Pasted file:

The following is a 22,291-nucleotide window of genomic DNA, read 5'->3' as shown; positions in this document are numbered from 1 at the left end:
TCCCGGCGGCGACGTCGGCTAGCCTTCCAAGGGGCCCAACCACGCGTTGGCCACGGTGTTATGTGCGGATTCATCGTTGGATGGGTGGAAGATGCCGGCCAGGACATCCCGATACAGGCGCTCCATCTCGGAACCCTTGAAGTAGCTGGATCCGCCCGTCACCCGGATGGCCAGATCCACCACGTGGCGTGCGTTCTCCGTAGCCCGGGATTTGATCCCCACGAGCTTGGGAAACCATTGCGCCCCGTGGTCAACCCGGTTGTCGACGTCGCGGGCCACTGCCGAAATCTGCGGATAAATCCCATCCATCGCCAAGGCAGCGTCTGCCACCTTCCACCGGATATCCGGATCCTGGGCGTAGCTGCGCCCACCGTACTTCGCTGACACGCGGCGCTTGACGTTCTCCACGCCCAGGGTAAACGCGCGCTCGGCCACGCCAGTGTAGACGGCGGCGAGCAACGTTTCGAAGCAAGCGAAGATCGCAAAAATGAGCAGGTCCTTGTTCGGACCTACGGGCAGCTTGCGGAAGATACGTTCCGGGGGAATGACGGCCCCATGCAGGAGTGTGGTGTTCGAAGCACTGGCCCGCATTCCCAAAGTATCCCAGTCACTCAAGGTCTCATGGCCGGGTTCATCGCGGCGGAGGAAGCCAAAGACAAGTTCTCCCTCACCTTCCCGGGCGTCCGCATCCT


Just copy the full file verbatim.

The following is a 22,291-nucleotide window of genomic DNA, read 5'->3' as shown; positions in this document are numbered from 1 at the left end:
TCCCGGCGGCGACGTCGGCTAGCCTTCCAAGGGGCCCAACCACGCGTTGGCCACGGTGTTATGTGCGGATTCATCGTTGGATGGGTGGAAGATGCCGGCCAGGACATCCCGATACAGGCGCTCCATCTCGGAACCCTTGAAGTAGCTGGATCCGCCCGTCACCCGGATGGCCAGATCCACCACGTGGCGTGCGTTCTCCGTAGCCCGGGATTTGATCCCCACGAGCTTGGGAAACCATTGCGCCCCGTGGTCAACCCGGTTGTCGACGTCGCGGGCCACTGCCGAAATCTGCGGATAAATCCCATCCATCGCCAAGGCAGCGTCTGCCACCTTCCACCGGATATCCGGATCCTGGGCGTAGCTGCGCCCACCGTACTTCGCTGACACGCGGCGCTTGACGTTCTCCACGCCCAGGGTAAACGCGCGCTCGGCCACGCCAGTGTAGACGGCGGCGAGCAACGTTTCGAAGCAAGCGAAGATCGCAAAAATGAGCAGGTCCTTGTTCGGACCTACGGGCAGCTTGCGGAAGATACGTTCCGGGGGAATGACGGCCCCATGCAGGAGTGTGGTGTTCGAAGCACTGGCCCGCATTCCCAAAGTATCCCAGTCACTCAAGGTCTCATGGCCGGGTTCATCGCGGCGGAGGAAGCCAAAGACAAGTTCTCCCTCACCTTCCCGGGCGTCCGCATCCT